GM spied on a gadfly and got caught. It was the ’60s, and it changed the auto industry forever.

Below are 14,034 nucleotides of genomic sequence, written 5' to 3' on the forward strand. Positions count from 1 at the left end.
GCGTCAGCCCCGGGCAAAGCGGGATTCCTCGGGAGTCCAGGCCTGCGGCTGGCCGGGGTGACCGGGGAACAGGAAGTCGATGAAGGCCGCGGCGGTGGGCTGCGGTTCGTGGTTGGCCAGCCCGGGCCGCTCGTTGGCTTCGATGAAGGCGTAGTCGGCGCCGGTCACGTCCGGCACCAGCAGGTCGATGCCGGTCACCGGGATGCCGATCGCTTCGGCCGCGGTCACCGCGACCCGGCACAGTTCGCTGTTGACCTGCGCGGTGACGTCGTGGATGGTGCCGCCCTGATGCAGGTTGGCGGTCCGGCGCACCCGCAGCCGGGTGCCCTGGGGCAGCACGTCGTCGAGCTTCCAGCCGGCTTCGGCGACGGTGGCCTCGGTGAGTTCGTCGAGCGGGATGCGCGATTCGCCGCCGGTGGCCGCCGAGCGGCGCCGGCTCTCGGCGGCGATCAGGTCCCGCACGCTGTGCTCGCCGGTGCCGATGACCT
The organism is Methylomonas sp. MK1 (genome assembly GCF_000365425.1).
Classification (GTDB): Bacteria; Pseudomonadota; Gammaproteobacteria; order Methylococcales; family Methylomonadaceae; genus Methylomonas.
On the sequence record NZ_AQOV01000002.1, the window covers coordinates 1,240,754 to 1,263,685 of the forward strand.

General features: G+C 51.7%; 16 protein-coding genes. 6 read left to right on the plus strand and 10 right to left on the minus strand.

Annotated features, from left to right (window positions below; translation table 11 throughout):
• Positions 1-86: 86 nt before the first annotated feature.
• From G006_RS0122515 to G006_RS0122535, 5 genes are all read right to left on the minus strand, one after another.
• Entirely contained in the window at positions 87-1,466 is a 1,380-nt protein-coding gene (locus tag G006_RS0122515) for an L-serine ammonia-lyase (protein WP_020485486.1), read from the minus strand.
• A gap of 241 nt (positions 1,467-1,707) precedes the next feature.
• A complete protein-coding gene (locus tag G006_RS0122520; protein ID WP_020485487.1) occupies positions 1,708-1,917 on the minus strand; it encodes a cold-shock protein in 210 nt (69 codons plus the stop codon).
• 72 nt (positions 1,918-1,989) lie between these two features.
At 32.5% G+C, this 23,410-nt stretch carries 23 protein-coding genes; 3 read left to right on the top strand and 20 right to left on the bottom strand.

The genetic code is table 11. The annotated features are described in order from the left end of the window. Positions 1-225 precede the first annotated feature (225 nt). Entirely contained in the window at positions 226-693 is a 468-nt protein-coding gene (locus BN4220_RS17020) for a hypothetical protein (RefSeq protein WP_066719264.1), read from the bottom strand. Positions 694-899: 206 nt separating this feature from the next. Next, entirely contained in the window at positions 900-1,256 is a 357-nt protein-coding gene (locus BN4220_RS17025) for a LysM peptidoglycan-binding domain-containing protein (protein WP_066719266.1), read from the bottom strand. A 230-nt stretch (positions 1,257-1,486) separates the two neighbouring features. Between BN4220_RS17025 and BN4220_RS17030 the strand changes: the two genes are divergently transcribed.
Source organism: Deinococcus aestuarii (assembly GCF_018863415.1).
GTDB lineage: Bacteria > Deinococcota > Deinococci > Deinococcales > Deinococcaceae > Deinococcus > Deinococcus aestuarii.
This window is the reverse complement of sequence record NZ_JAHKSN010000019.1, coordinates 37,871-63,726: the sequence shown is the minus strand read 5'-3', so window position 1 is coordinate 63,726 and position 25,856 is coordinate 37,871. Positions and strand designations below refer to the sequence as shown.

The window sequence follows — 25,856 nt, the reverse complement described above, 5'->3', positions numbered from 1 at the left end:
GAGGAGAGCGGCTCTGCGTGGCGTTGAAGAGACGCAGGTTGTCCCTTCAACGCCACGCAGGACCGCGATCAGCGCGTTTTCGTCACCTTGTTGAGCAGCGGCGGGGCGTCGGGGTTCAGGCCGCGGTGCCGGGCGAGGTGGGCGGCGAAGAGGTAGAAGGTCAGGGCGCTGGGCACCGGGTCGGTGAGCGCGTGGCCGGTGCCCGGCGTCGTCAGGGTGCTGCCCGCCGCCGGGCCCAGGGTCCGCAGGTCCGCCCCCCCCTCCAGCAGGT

When consumer advocate Ralph Nader began hounding Detroit to produce safer cars, the world’s largest corporation took affront and went snooping. Its chairman, James Roche, had to apologize in the U.S. Senate chambers. Ralph Nader’s rise from obscure author to agent of change may have been solidified in that moment. And the manufacture of automobiles transitioned from a nearly unregulated industry to an intense object of safety and environmental standards. We follow this trail with veteran auto writer Dave Smith and Kenneth Whyte, author of the book. “The Sack of Detroit: General Motors and the End of American Enterprise.”